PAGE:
RAFVR 1941

RAFVR 1941

itwExam.jpgRAF Newquay – 23rd November 1940 to 9th March 1941 – Initial Training
RAF St Mawgan – 2 miles from Newquay is the only RAF Station west of Oxfordshire and, as such, it is the hub of RAF activity in the Southwest.  Opened as a Civilian Airfield in 1933, it was Requisitioned at the outbreak of WW2 and named RAF Trebelzue.  The Airfield was rebuilt with 2 runways in 1940/41 and reopened in September 1941.
A J L Craig was in No.8 Initial Training Rugby Team
On successful completion of the Civilian Course, Pupils would then be posted to the RAF Depot, Uxbridge, where they received their Uniforms and underwent Disciplinary & Administrative Training before being posted to an RAF Flying Training School (FTS) to continue with their Flying Training programme.  They were issued with War Service (“Battledress”) uniform, which consisted of Tunic & Trousers. This could be worn in place of the “Best Blues” Jacket & Trousers whilst “working on Station” (“Best Blues” had to be worn on Parade, at Formal occasions and whenever the Trainee was “off Station”).  On 16 June 1941B’ Flight, part of No.1 Elementary Flying Training School (1 EFTS); based at Hatfield, was transferred to a relief landing ground under the Command of Flight Lieutenant H J Greenland with 8 Tiger Moth Aircraft.

Tiger Moth 1

Flying Clothing, along with a 2nd Kitbag, was issued later in the Course for use in some of the Training Exercises. It consisted of:-

  • Helmet, with oxygen & communication mask
  • Goggles
  • Flying suit (one piece or separate jacket & trousers)
  • Leather gauntlets
  • Gloves (silk, wool, chamois)
  • Socks
  • Boots
  • Mae-West (life jacket)
  • emergency whistle
  • parachute harness

During 1940DH.98 Mosquito, designed by de Havilland’s R E Bishop, which started as a private venture as initially there was no official backing for an unarmed, wooden Bomber, made its Maiden Flight.  It was an immediate success and went on to become one of the outstanding Aircraft of WW2, ranked alongside the Spitfire, Hurricane & Lancaster.

Hatfield (RAF Panshanger 6 Miles North)         9th March to 4th May 1941Panshanger-Airfield1950.jpg
A J L Craig – No.1 EFTS Hatfield (Elementary Flying Training School)
– 
Above average on Course
Panshanger
began life as a Decoy Factory during WW2, prior to which the Airfield had been in use as Agricultural fields owned by the nearby Panshanger Estate.  First established at Hatfield were the De Havilland School of Flying and the London Aeroplane Club.  The land currently occupied by the Aerodrome is a much-reduced portion of the original 248 acres of Agricultural land farmed as part of the Panshanger Estate (Baron Grenfell & Lady Desborough).  In June 1940 the Air Ministry, under the terms of the Emergency Powers Act (1939), acquired some 248 acres of Agricultural land at Holwell Hyde from the Panshanger Estate. The Site was then Leased to de Havilland, who were given the responsibility of constructing a Decoy Aircraft Factory to divert Enemy Bombers from their facility in Hatfield.  By the late summer of 1940, it is likely that de Havilland were using the fields around the Decoy Factory as an all grass Reserve Landing Ground for Flying Training. This use is confirmed in an entry in the Operational Record Book (ORB) for the 4th January 1941 in which it states that a snow-clearing plan for the Reserve Landing Ground at Holwell Hyde had been issued.  The School changed its name to No.1 Elementary & Reserve Flying Training School (E&RFTS) to reflect this.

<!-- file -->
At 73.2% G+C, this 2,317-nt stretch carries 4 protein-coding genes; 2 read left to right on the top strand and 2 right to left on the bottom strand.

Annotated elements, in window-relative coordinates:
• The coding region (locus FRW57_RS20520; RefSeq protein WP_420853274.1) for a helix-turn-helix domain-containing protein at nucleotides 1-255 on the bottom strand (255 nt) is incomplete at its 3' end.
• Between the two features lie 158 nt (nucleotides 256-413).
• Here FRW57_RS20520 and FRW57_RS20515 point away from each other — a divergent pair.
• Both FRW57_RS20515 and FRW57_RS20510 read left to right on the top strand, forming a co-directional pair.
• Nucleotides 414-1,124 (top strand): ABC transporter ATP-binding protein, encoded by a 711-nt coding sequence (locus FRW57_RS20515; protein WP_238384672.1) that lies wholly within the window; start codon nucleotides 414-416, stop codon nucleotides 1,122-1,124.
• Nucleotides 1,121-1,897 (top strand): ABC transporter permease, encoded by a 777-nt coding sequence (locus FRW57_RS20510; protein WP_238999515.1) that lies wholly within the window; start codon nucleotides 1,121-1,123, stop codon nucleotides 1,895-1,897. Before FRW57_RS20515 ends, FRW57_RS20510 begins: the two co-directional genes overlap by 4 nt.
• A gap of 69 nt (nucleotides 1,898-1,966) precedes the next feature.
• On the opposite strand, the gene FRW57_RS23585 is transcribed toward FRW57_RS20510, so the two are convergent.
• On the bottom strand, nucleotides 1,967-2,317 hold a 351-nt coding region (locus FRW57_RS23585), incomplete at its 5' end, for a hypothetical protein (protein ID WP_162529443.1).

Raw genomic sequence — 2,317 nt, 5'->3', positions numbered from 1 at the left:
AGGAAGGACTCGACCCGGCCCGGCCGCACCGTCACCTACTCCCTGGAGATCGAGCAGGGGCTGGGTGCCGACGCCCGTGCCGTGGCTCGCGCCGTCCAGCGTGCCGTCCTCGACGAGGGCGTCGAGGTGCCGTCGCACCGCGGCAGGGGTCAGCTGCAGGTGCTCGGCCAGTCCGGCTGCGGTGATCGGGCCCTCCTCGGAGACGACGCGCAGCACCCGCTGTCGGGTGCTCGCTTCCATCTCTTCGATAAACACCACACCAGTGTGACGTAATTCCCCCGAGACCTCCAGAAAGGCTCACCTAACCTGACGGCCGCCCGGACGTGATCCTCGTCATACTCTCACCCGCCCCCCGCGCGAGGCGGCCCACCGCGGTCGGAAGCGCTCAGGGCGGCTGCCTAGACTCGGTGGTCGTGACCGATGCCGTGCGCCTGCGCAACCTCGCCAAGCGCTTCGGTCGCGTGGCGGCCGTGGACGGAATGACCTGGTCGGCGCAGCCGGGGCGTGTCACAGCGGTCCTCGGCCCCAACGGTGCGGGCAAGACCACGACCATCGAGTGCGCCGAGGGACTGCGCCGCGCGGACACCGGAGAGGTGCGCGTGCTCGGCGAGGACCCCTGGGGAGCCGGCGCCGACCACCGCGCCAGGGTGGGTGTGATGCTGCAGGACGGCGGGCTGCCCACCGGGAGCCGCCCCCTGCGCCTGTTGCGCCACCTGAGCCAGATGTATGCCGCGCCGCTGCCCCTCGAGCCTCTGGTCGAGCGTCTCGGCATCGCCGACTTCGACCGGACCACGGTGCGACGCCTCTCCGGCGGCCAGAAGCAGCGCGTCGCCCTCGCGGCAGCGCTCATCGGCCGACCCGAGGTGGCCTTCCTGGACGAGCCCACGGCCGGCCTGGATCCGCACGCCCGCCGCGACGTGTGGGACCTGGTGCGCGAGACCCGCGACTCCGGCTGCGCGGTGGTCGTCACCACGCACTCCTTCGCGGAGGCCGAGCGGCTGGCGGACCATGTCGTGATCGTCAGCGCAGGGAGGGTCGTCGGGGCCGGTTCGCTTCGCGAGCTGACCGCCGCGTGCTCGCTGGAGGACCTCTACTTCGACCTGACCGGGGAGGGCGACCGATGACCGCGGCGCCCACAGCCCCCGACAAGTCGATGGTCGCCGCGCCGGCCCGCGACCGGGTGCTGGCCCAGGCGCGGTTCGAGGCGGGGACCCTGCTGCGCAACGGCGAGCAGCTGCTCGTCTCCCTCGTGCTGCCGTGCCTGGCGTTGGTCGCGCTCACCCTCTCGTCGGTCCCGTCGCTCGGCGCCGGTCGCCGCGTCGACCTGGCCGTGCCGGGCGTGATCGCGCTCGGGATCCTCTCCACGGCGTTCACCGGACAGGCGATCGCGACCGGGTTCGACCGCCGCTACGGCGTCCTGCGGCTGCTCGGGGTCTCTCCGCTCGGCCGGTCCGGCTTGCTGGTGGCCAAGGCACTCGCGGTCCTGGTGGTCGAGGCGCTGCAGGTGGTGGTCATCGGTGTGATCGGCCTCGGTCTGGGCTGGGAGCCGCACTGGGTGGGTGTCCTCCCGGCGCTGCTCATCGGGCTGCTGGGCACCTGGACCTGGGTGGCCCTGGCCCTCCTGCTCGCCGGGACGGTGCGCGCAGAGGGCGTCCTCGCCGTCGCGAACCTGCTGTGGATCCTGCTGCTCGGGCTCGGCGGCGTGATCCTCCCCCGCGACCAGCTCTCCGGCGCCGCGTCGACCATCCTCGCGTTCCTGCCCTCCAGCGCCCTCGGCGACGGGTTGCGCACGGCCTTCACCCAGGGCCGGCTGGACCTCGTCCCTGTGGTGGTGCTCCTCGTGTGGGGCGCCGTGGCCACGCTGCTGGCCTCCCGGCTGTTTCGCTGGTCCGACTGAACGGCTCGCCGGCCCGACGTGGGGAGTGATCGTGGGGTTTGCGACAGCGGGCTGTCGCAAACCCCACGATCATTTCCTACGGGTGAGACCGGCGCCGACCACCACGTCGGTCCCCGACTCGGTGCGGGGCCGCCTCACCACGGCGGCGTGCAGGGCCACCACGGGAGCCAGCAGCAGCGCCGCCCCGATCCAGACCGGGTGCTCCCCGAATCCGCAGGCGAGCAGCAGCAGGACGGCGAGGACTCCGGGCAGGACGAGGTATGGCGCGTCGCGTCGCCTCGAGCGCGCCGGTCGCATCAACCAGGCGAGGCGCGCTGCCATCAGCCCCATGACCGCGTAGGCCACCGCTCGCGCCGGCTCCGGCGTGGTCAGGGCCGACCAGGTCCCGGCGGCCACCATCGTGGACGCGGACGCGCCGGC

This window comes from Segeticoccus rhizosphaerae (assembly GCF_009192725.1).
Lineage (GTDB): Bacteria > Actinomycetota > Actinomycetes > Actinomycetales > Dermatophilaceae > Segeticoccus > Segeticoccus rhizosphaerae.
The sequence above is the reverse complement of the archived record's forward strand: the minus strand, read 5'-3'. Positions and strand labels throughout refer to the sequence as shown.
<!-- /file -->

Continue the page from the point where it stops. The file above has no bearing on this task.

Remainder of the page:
A J L Craig 1st Solo Flight in  Tiger Moth N6539 20th March 1941
The Link Trainer Mklll

No.1 EFTS on 7th May 1941 7hrs Training, Instructor WR Wheatley  – Average

The Link Trainer was a synthetic training device (nowadays known as a flight simulator) which enabled Trainee Pilots to learn and practice flying.  It consisted of a fuselage, containing a single-seater cockpit with instrument panel, stick and foot pedals; it enabled a Trainee to learn the basics and experience the sensation of flying, including banking, pitching and turning.  The trainers were housed in purpose-built “Link Trainer” buildings at certain RAF Stations.

Link Aviation Devices, IncEdwin Link, a Pilot himself, thought he had the answer. In 1928, Link left his father’s Organ Building Business to begin work on a “pilot trainer.”  Link envisioned a device that would allow Pilots to take their early Flight Training while safely on the ground. With his organ building experience, he used air pump valves and bellows to make his trainer move in response to its controls.

Edwin Link had developed a passion for flying in his boyhood years but was not able to afford the high cost of flying.  So, upon leaving school in 1927, he started developing a simulator, an exercise which took him 18 months.  His 1st Pilot Trainer, which debuted in 1929, resembled a toy Aeroplane from the outside, with short wooden wings and fuselage mounted on a universal joint. Organ bellows from the Link Organ Factory, the business his family owned and operated in Binghamton, New York, driven by an electric pump, made the trainer pitch and roll as the pilot worked the controls.